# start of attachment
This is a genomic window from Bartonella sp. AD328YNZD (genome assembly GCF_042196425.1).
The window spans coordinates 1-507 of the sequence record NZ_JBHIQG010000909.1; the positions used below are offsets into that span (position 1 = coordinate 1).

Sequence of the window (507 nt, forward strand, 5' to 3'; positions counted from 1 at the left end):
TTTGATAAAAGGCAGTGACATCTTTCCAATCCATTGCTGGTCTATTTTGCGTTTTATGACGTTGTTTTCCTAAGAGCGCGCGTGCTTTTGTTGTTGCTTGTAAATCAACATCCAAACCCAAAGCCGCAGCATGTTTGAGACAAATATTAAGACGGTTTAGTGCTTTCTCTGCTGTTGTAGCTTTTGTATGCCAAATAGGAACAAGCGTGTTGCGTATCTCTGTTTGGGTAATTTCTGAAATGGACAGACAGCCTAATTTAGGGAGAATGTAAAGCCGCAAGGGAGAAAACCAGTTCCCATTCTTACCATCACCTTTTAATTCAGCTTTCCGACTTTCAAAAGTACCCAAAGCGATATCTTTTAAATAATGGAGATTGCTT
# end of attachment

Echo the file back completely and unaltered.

This is a genomic window from Bartonella sp. AD328YNZD (genome assembly GCF_042196425.1).
The window spans coordinates 1-507 of the sequence record NZ_JBHIQG010000909.1; the positions used below are offsets into that span (position 1 = coordinate 1).

Sequence of the window (507 nt, forward strand, 5' to 3'; positions counted from 1 at the left end):
TTTGATAAAAGGCAGTGACATCTTTCCAATCCATTGCTGGTCTATTTTGCGTTTTATGACGTTGTTTTCCTAAGAGCGCGCGTGCTTTTGTTGTTGCTTGTAAATCAACATCCAAACCCAAAGCCGCAGCATGTTTGAGACAAATATTAAGACGGTTTAGTGCTTTCTCTGCTGTTGTAGCTTTTGTATGCCAAATAGGAACAAGCGTGTTGCGTATCTCTGTTTGGGTAATTTCTGAAATGGACAGACAGCCTAATTTAGGGAGAATGTAAAGCCGCAAGGGAGAAAACCAGTTCCCATTCTTACCATCACCTTTTAATTCAGCTTTCCGACTTTCAAAAGTACCCAAAGCGATATCTTTTAAATAATGGAGATTGCTT